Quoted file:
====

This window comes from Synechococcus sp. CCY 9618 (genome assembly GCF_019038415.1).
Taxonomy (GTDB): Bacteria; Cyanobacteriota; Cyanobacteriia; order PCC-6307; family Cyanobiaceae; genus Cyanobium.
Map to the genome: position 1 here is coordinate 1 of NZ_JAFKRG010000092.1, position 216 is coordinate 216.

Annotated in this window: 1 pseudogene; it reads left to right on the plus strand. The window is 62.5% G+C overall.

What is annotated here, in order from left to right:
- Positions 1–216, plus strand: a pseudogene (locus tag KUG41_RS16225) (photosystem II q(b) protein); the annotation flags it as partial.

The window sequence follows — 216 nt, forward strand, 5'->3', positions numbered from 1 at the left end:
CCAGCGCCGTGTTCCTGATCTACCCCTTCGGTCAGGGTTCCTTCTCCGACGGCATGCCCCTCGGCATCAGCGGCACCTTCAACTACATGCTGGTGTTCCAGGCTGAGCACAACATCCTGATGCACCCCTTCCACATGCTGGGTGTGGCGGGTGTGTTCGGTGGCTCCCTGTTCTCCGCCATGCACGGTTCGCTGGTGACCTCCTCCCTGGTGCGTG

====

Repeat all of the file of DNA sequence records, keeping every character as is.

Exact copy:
This window comes from Synechococcus sp. CCY 9618 (genome assembly GCF_019038415.1).
Taxonomy (GTDB): Bacteria; Cyanobacteriota; Cyanobacteriia; order PCC-6307; family Cyanobiaceae; genus Cyanobium.
Map to the genome: position 1 here is coordinate 1 of NZ_JAFKRG010000092.1, position 216 is coordinate 216.

Annotated in this window: 1 pseudogene; it reads left to right on the plus strand. The window is 62.5% G+C overall.

What is annotated here, in order from left to right:
- Positions 1–216, plus strand: a pseudogene (locus tag KUG41_RS16225) (photosystem II q(b) protein); the annotation flags it as partial.

The window sequence follows — 216 nt, forward strand, 5'->3', positions numbered from 1 at the left end:
CCAGCGCCGTGTTCCTGATCTACCCCTTCGGTCAGGGTTCCTTCTCCGACGGCATGCCCCTCGGCATCAGCGGCACCTTCAACTACATGCTGGTGTTCCAGGCTGAGCACAACATCCTGATGCACCCCTTCCACATGCTGGGTGTGGCGGGTGTGTTCGGTGGCTCCCTGTTCTCCGCCATGCACGGTTCGCTGGTGACCTCCTCCCTGGTGCGTG